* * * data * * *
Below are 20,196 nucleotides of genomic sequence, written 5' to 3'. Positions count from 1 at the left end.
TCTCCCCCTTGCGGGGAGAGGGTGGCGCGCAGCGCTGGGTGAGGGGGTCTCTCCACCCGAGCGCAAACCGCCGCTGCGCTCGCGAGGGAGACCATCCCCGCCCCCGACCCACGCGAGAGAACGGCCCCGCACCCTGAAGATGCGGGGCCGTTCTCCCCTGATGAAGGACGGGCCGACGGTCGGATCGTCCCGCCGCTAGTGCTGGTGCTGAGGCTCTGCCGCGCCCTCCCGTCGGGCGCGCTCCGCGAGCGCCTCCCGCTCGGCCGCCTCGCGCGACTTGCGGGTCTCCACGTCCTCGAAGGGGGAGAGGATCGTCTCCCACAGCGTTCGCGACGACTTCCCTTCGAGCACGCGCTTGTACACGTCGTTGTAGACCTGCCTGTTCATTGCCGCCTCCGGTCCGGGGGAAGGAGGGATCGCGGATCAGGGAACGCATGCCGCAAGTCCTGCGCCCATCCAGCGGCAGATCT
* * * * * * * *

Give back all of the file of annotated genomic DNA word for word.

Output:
Below are 20,196 nucleotides of genomic sequence, written 5' to 3'. Positions count from 1 at the left end.
TCTCCCCCTTGCGGGGAGAGGGTGGCGCGCAGCGCTGGGTGAGGGGGTCTCTCCACCCGAGCGCAAACCGCCGCTGCGCTCGCGAGGGAGACCATCCCCGCCCCCGACCCACGCGAGAGAACGGCCCCGCACCCTGAAGATGCGGGGCCGTTCTCCCCTGATGAAGGACGGGCCGACGGTCGGATCGTCCCGCCGCTAGTGCTGGTGCTGAGGCTCTGCCGCGCCCTCCCGTCGGGCGCGCTCCGCGAGCGCCTCCCGCTCGGCCGCCTCGCGCGACTTGCGGGTCTCCACGTCCTCGAAGGGGGAGAGGATCGTCTCCCACAGCGTTCGCGACGACTTCCCTTCGAGCACGCGCTTGTACACGTCGTTGTAGACCTGCCTGTTCATTGCCGCCTCCGGTCCGGGGGAAGGAGGGATCGCGGATCAGGGAACGCATGCCGCAAGTCCTGCGCCCATCCAGCGGCAGATCT